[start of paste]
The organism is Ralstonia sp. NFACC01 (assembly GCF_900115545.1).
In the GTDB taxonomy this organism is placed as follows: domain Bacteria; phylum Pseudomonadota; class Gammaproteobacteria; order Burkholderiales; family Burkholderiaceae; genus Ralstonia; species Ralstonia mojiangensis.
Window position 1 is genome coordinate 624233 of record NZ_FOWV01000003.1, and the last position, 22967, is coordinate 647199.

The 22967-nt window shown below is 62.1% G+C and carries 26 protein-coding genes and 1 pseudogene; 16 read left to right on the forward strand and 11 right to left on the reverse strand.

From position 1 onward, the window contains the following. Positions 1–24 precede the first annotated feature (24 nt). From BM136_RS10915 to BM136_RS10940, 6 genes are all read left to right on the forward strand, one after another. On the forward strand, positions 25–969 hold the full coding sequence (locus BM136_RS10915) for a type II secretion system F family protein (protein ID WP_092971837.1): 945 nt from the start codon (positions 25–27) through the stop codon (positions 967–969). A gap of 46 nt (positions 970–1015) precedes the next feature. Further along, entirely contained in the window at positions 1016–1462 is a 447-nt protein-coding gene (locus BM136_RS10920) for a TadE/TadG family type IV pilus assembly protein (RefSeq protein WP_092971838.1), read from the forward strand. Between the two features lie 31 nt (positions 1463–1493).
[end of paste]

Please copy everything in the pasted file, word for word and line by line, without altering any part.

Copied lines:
The organism is Ralstonia sp. NFACC01 (assembly GCF_900115545.1).
In the GTDB taxonomy this organism is placed as follows: domain Bacteria; phylum Pseudomonadota; class Gammaproteobacteria; order Burkholderiales; family Burkholderiaceae; genus Ralstonia; species Ralstonia mojiangensis.
Window position 1 is genome coordinate 624233 of record NZ_FOWV01000003.1, and the last position, 22967, is coordinate 647199.

The 22967-nt window shown below is 62.1% G+C and carries 26 protein-coding genes and 1 pseudogene; 16 read left to right on the forward strand and 11 right to left on the reverse strand.

From position 1 onward, the window contains the following. Positions 1–24 precede the first annotated feature (24 nt). From BM136_RS10915 to BM136_RS10940, 6 genes are all read left to right on the forward strand, one after another. On the forward strand, positions 25–969 hold the full coding sequence (locus BM136_RS10915) for a type II secretion system F family protein (protein ID WP_092971837.1): 945 nt from the start codon (positions 25–27) through the stop codon (positions 967–969). A gap of 46 nt (positions 970–1015) precedes the next feature. Further along, entirely contained in the window at positions 1016–1462 is a 447-nt protein-coding gene (locus BM136_RS10920) for a TadE/TadG family type IV pilus assembly protein (RefSeq protein WP_092971838.1), read from the forward strand. Between the two features lie 31 nt (positions 1463–1493).